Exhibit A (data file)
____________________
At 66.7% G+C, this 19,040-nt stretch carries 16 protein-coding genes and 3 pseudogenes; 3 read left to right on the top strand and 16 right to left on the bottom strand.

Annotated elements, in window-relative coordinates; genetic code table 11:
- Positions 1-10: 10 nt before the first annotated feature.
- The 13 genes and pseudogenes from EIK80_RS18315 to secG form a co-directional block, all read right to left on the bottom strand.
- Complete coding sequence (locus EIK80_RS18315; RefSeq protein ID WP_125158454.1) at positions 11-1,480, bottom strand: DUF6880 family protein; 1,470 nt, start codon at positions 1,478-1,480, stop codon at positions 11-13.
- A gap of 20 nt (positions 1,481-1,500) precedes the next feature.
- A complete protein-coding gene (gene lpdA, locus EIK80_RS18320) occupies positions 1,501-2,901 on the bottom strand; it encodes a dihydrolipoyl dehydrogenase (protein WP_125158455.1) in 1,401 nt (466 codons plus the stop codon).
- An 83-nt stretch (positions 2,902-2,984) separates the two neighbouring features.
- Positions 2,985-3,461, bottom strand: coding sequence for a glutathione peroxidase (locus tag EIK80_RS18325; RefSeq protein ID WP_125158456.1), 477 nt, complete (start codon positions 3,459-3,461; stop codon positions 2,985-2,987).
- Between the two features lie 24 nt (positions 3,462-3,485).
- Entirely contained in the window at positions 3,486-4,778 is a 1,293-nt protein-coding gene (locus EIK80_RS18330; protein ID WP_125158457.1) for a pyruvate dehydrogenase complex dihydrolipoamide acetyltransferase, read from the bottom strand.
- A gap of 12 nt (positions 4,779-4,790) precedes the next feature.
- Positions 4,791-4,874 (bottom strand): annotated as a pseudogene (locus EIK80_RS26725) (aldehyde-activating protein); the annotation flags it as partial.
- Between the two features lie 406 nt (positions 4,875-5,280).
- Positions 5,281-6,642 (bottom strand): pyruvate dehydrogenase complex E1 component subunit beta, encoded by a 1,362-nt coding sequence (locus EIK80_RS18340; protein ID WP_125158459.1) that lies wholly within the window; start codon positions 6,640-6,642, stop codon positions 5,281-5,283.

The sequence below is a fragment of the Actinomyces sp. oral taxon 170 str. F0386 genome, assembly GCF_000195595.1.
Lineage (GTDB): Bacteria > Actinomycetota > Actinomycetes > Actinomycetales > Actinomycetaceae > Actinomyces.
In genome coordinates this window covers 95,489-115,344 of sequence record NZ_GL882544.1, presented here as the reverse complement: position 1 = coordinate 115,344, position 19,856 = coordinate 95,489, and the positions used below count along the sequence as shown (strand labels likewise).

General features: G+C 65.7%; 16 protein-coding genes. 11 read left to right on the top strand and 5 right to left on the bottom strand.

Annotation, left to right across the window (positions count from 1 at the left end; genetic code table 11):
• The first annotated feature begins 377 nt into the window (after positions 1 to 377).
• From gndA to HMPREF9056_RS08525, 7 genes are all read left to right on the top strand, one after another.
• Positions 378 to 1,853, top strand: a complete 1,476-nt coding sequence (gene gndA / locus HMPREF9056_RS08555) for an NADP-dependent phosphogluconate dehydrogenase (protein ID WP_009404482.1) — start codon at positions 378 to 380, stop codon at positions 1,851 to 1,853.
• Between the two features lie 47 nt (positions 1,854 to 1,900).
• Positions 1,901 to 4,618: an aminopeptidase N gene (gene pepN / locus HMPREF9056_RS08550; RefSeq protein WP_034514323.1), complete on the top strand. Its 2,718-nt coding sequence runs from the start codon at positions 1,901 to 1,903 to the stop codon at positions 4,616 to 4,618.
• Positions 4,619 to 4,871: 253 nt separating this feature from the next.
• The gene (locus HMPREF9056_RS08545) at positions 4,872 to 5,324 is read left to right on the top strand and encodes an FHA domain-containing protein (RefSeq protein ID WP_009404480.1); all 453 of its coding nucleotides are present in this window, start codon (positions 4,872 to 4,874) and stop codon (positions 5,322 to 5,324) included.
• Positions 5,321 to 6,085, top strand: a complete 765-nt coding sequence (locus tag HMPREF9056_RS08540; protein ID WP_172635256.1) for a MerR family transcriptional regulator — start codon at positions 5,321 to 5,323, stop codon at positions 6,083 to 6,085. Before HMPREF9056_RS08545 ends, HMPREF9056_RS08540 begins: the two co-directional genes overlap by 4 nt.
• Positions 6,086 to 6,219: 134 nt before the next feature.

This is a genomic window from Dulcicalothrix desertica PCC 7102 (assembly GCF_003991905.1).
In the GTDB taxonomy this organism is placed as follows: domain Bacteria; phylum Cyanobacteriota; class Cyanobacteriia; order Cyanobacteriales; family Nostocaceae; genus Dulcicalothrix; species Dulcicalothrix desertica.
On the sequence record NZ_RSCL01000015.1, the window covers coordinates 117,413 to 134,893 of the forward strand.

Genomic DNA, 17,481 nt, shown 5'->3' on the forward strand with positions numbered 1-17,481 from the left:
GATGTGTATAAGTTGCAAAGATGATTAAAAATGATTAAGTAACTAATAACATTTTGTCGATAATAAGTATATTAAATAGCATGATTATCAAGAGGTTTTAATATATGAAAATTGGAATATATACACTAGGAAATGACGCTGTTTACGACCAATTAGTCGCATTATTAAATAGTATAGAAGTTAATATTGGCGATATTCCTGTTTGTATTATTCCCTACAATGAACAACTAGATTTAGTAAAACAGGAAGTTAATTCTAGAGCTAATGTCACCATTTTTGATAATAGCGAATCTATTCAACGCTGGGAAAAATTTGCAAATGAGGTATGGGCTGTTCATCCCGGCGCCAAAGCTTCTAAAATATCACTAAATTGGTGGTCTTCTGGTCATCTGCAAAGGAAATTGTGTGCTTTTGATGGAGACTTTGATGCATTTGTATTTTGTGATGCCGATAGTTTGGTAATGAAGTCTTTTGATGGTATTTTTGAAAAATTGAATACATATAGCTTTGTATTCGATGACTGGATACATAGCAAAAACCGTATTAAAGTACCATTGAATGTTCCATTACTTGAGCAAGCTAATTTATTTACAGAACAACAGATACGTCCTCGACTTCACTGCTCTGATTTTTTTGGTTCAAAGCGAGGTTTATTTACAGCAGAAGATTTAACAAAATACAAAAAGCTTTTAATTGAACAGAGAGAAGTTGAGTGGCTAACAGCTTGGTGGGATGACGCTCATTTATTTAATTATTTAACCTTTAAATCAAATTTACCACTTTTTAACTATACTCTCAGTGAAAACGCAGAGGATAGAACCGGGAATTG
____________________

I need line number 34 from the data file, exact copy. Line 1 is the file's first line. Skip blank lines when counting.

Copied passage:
GATGTGTATAAGTTGCAAAGATGATTAAAAATGATTAAGTAACTAATAACATTTTGTCGATAATAAGTATATTAAATAGCATGATTATCAAGAGGTTTTAATATATGAAAATTGGAATATATACACTAGGAAATGACGCTGTTTACGACCAATTAGTCGCATTATTAAATAGTATAGAAGTTAATATTGGCGATATTCCTGTTTGTATTATTCCCTACAATGAACAACTAGATTTAGTAAAACAGGAAGTTAATTCTAGAGCTAATGTCACCATTTTTGATAATAGCGAATCTATTCAACGCTGGGAAAAATTTGCAAATGAGGTATGGGCTGTTCATCCCGGCGCCAAAGCTTCTAAAATATCACTAAATTGGTGGTCTTCTGGTCATCTGCAAAGGAAATTGTGTGCTTTTGATGGAGACTTTGATGCATTTGTATTTTGTGATGCCGATAGTTTGGTAATGAAGTCTTTTGATGGTATTTTTGAAAAATTGAATACATATAGCTTTGTATTCGATGACTGGATACATAGCAAAAACCGTATTAAAGTACCATTGAATGTTCCATTACTTGAGCAAGCTAATTTATTTACAGAACAACAGATACGTCCTCGACTTCACTGCTCTGATTTTTTTGGTTCAAAGCGAGGTTTATTTACAGCAGAAGATTTAACAAAATACAAAAAGCTTTTAATTGAACAGAGAGAAGTTGAGTGGCTAACAGCTTGGTGGGATGACGCTCATTTATTTAATTATTTAACCTTTAAATCAAATTTACCACTTTTTAACTATACTCTCAGTGAAAACGCAGAGGATAGAACCGGGAATTG